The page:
Compare the cognitive and basic skills scores for Direct Instruction and the scores from the programs from the right of the graph which used all the stuff the Kozol advocates.

Now tell me who would you rather educate your child?

The defense rests.

Update: Unexpected bonus post on Reading Recovery.


1citizen said...

Amen. For the funny side of reading recovery and some serious stuff too, please see


Catherine Johnson said...

There's nothing in NCLB about the sorrows of a child's heart or the laughter that comes naturally from a child's spirit when he's in a reasonably healthy public school.

All I can say to you, Mr. D-Ed, is, Are you stuck on stupid, or what?

What about the sorrows of a child's heart?

What about the laughter that comes naturally from a child's spirit when he's in a reasonably healthy public school?

You can't write a script for the sorrows of a child's heart and the laughter that comes naturally from a child's spirit when he's in a reasonably healthy public school.

Catherine Johnson said...

1citizen I found the blog, but the link there didn't work....

1citizen said...

works now

GoldsteinGoneWild said...

Great one-two punch to the Kozol fallacy. I'm going to make this post required reading for the 45 staff we train each year!

If you're ever in Boston, you can come pick up your "royalties" in the form of any bev from Dunkin' Donuts (the one across the street from our school).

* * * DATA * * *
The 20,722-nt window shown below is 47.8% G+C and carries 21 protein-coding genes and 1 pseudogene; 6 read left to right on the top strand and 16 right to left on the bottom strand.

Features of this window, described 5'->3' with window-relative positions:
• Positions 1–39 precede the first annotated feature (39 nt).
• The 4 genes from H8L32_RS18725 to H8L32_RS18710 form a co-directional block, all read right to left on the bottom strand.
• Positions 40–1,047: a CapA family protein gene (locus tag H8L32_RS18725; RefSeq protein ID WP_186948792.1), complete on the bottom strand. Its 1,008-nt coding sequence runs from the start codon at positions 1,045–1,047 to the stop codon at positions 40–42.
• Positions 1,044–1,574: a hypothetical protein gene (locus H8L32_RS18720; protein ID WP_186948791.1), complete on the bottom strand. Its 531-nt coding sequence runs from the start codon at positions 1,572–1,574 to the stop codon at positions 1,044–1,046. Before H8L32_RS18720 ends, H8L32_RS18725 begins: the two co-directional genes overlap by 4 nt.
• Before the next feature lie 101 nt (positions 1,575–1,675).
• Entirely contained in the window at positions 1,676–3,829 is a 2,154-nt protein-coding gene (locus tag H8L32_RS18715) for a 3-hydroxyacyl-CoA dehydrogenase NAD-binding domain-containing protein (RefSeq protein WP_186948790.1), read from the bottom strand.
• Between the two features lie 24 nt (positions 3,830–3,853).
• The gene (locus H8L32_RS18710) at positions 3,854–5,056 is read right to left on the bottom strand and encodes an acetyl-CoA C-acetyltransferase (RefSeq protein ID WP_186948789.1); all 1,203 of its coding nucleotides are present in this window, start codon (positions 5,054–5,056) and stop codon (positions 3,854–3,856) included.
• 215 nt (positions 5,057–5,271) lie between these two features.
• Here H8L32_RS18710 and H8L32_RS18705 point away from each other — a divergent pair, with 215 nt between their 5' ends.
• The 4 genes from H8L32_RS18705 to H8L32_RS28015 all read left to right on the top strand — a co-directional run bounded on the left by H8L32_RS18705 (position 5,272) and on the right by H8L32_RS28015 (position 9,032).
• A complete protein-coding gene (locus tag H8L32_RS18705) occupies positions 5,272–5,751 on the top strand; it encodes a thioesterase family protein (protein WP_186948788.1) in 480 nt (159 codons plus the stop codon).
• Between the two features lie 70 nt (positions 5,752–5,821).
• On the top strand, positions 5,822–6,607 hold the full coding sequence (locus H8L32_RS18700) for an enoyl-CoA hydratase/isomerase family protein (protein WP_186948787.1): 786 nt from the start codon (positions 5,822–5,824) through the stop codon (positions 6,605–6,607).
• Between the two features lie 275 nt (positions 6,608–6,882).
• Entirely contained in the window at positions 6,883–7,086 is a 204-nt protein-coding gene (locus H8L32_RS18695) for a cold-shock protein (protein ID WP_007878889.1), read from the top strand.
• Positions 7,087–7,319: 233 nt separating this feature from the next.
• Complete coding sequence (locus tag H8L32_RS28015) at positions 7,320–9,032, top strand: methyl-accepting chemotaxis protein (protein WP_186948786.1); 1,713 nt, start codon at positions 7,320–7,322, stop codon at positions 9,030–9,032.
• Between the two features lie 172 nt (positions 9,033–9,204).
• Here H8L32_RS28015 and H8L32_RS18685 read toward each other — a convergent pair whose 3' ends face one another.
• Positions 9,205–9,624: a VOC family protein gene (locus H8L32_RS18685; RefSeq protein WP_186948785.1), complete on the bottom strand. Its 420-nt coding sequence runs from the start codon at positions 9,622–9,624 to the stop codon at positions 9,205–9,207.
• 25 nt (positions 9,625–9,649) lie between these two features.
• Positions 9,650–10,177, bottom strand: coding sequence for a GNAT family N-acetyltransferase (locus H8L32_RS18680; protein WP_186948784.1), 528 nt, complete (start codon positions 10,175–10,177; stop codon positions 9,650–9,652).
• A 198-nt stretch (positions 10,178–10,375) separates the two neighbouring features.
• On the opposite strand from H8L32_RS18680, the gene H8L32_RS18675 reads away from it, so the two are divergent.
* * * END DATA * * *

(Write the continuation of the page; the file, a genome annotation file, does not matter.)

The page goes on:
Anonymous said...

I find it interesting that you use Slavin's own research to support SFA. I am sure that he was completely objective in his research, the fact that he created the program had nothing to do with his findings. Forget about the research completed by objective parties, let's just focus on the research done by the program creators. It is surely valid! I better go now, I need to complete a learning style assessment on a student before he goes to his dolphin therapy session. It will take a long time because he uses facilitated communication.

KDeRosa said...

Hi Flipper,

The bias charge doesn't work for me when the research paper is freely available online. Surely you can find one real flaw in the research instead of merely raising a potential flaw.

Furthermore, there has been lots of independent research on SFA, not just by Slavin, and most of it comes to the same conclusions that Slavin does, further weaking your charge of bias.